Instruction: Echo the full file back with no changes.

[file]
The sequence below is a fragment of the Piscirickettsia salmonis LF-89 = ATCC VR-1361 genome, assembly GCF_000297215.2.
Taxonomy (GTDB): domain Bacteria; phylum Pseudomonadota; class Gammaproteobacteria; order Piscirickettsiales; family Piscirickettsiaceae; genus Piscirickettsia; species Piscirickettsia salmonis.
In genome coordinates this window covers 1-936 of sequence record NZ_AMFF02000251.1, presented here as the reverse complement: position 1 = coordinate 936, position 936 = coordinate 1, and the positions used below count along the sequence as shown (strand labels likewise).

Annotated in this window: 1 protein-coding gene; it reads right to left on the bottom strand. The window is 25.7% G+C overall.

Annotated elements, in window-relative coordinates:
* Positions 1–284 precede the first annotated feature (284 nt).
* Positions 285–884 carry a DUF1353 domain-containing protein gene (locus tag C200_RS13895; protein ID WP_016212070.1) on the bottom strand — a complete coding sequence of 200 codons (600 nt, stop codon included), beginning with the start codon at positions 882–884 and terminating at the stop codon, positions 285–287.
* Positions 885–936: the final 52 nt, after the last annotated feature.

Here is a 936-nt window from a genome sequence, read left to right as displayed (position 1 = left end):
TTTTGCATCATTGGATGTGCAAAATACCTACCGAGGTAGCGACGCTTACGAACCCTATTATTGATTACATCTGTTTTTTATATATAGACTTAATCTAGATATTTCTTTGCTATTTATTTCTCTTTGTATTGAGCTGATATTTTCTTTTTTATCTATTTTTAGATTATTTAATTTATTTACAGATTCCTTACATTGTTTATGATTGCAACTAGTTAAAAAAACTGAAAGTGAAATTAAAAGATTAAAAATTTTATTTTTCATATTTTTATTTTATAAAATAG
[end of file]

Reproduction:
The sequence below is a fragment of the Piscirickettsia salmonis LF-89 = ATCC VR-1361 genome, assembly GCF_000297215.2.
Taxonomy (GTDB): domain Bacteria; phylum Pseudomonadota; class Gammaproteobacteria; order Piscirickettsiales; family Piscirickettsiaceae; genus Piscirickettsia; species Piscirickettsia salmonis.
In genome coordinates this window covers 1-936 of sequence record NZ_AMFF02000251.1, presented here as the reverse complement: position 1 = coordinate 936, position 936 = coordinate 1, and the positions used below count along the sequence as shown (strand labels likewise).

Annotated in this window: 1 protein-coding gene; it reads right to left on the bottom strand. The window is 25.7% G+C overall.

Annotated elements, in window-relative coordinates:
* Positions 1–284 precede the first annotated feature (284 nt).
* Positions 285–884 carry a DUF1353 domain-containing protein gene (locus tag C200_RS13895; protein ID WP_016212070.1) on the bottom strand — a complete coding sequence of 200 codons (600 nt, stop codon included), beginning with the start codon at positions 882–884 and terminating at the stop codon, positions 285–287.
* Positions 885–936: the final 52 nt, after the last annotated feature.

Here is a 936-nt window from a genome sequence, read left to right as displayed (position 1 = left end):
TTTTGCATCATTGGATGTGCAAAATACCTACCGAGGTAGCGACGCTTACGAACCCTATTATTGATTACATCTGTTTTTTATATATAGACTTAATCTAGATATTTCTTTGCTATTTATTTCTCTTTGTATTGAGCTGATATTTTCTTTTTTATCTATTTTTAGATTATTTAATTTATTTACAGATTCCTTACATTGTTTATGATTGCAACTAGTTAAAAAAACTGAAAGTGAAATTAAAAGATTAAAAATTTTATTTTTCATATTTTTATTTTATAAAATAG